I don’t even know where to begin.

Since I was listening to it while I worked, it admittedly took a bit to get sucked in.  About a fourth of the way through, it started transitioning from “noise in the background” to “let me eavesdrop on this conversation”.  Halfway through, I was hooked, but could leave it for a break, the day, etc.  Three-fourths of the way through and I was not only disappointed to leave work, it was all I thought about until I got back to my computer at work so I could finish it.

James is a teenage genius who loves his studies/work.  Marina is in love with James.  Finn is the third musketeer Marina can’t stand but tolerates.  Finn and Marina bicker but leave you feeling as if there is more there.  Boy meets girl, girl loves boy, second boy causes trouble, the three amigos try to solve a murder which leads to more questions and discoveries, duplicate…literally DUPLICATE.  I don’t even know how else to describe this book without giving away important information you need to discover yourself.

This book has me super excited about the second book that is a continuation of the lives of Marina, James, and Finn, only I have to wait for it because it is scheduled to come out September 2014.  *SIGH*  Jerks, making me wait.  Talk about RUDE. 

This wait is going to be infuriating to say the least.  In the meantime, I think I might just try to find a version to read myself, just to see what else I can pick up on.  I’ve added it to my Goodreads list, as if there is any chance of me forgetting this one.  Sheesh.

This book is sensational.  Read it YESTERDAY.

Audio information:

All Our Yesterdays by Cristin Terrill
Narrator Meredith Mitchell
Format MP3 Audiobook
Publisher Tantor Media
Source Audiobook Sync
40 Chapters, sorted into 9 parts
9 hours, 25 minutes, 55 seconds long

Lost in audio Confessions

Thanks to a random article I came across only Lord knows how, I’ve signed up to download 2 free audiobooks a week through Audiobook Sync ( and  Overdrive Media console.  Unfortunately, I don’t get to pick the downloads, but it is a change from music nonetheless.

The first book I listed to was Confessions of a Murder Suspect: Confessions Series, Book 1, by James Patterson and Maxine Paetro, narrated by Emma Galvin.  This one had the most potential of being a book I’d like after scanning the synopses.  Admittedly, I had some trouble getting hooked.  I was listening during work during one of our busiest times of the year and learning as necessary how to work the program.  I just couldn’t get sucked in and I kept getting lost as to where I was in the book, so I gave myself a break.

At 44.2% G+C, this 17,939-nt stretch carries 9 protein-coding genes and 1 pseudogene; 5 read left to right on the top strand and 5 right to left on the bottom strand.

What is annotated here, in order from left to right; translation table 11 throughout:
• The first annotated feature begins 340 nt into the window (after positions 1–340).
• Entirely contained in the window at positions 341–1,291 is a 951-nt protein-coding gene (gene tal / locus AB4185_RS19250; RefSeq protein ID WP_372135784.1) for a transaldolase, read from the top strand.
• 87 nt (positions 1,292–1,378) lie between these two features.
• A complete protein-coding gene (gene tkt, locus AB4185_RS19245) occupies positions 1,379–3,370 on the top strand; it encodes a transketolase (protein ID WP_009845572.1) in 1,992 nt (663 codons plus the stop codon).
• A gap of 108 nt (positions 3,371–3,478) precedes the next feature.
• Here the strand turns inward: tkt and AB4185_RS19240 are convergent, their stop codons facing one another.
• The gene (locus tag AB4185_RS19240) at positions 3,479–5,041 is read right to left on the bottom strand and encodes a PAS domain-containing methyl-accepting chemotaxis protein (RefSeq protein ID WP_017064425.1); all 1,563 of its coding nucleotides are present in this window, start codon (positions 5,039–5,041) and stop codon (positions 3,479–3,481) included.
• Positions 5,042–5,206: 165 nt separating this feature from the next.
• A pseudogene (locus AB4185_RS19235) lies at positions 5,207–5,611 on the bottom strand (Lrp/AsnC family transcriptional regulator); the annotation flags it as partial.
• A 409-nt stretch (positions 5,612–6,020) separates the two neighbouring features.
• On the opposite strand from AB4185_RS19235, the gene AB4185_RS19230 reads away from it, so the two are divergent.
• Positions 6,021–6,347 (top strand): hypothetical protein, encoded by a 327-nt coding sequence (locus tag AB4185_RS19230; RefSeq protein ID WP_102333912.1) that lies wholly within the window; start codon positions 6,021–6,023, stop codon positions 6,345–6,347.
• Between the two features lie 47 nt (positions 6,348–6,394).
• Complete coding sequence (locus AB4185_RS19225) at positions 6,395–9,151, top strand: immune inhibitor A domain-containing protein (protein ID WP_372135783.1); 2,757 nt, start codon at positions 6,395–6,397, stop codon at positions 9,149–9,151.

After a day or two break, I tried again with better success.  I was no longer fumbling with the program which helped immensely.  After hearing part of it already, I was better able to follow what was happening and who the characters were as the story began.  This also helped me get interested in this book.

The story is told from a teenage girl, Tandy Angel, as she and her siblings try to solve a murder.  The victims?  Their parents.  The suspects?  Tandy Angel and ALL her siblings, from her oldest brother, a pro football player, to her youngest brother, a boy of about 5-8.

While I admit everyone’s family has their share of secrets and is messed up in different ways, the Angel family seemed to take leaps beyond that.   As the story progresses, you learn not only how messed up the parents were, but who all is involved and to what extent.  The neighbors aren’t exactly normal either.  Every character with any depth is messed up, it’s just a matter of to what degree.

It took about halfway through the story before I got really interested in it.  Until that point, I was following it, but it was merely background noise with a plot instead of harmony and high notes.  You go with Tandy from her home to jail to dealing with her uncle to fighting herself and dealing with her past.  The more she learns, the more you are drawn in, mainly because each new step leads to a “What the heck” moment.  Each new discover just added to the “they deserved to be slapped” factor, which eventually builds to “someone needs their rear kicked, stomped, and buried.”  You feel sorry for Tandy, but at the same time you feel as if she’s alien.  You can connect with forbidden love and teenage angst, but you cannot connect your family drama to hers (at least, I hope you can’t.  If you can, God bless you).  I felt like I was hearing about a rich freak show, and I was the sole audience member.

Right at the end, I ABSOLUTELY had to know how it ended.  I completely stopped working the last 15 minutes so that my typing wouldn’t interfere with the story.  And then you find out who the guilty one is…

I had to pause it and listen to it again, just to make sure I heard it correctly.  For the record, I did.

I didn’t expect the actual killer at all.  I didn’t have a clear suspect in mind, but certainly not that in any way, shape, or form.  I find that refreshing and shocking, and yet it irked me a little because I wanted to outsmart the book.  But WOW, what an ending.  Just WOW.

That being said, while I have no desires to listen to it again, it was worth the listen.  I would be willing to read it one day or read others by them.  It isn’t among my favorites, but it was interesting.  I deem it worthy of my time and attention.


General information:
6:04:50 long
87 chapers (85 + 2 epilogues), divided into 5 parts